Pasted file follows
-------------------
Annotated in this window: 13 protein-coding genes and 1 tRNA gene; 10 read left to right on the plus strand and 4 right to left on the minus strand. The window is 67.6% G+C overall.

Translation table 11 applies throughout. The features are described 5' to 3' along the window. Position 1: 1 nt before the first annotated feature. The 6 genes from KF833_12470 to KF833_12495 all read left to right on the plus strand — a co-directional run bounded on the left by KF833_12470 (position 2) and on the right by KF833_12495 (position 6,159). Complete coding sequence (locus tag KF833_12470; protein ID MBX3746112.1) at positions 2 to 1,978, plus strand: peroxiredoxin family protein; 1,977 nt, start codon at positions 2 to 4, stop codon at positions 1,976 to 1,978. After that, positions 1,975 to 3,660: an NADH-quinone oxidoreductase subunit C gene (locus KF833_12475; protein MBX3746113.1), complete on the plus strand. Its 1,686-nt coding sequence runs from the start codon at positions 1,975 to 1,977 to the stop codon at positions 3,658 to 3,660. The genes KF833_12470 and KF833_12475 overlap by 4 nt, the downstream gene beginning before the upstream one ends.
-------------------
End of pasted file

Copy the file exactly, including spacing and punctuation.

Annotated in this window: 13 protein-coding genes and 1 tRNA gene; 10 read left to right on the plus strand and 4 right to left on the minus strand. The window is 67.6% G+C overall.

Translation table 11 applies throughout. The features are described 5' to 3' along the window. Position 1: 1 nt before the first annotated feature. The 6 genes from KF833_12470 to KF833_12495 all read left to right on the plus strand — a co-directional run bounded on the left by KF833_12470 (position 2) and on the right by KF833_12495 (position 6,159). Complete coding sequence (locus tag KF833_12470; protein ID MBX3746112.1) at positions 2 to 1,978, plus strand: peroxiredoxin family protein; 1,977 nt, start codon at positions 2 to 4, stop codon at positions 1,976 to 1,978. After that, positions 1,975 to 3,660: an NADH-quinone oxidoreductase subunit C gene (locus KF833_12475; protein MBX3746113.1), complete on the plus strand. Its 1,686-nt coding sequence runs from the start codon at positions 1,975 to 1,977 to the stop codon at positions 3,658 to 3,660. The genes KF833_12470 and KF833_12475 overlap by 4 nt, the downstream gene beginning before the upstream one ends.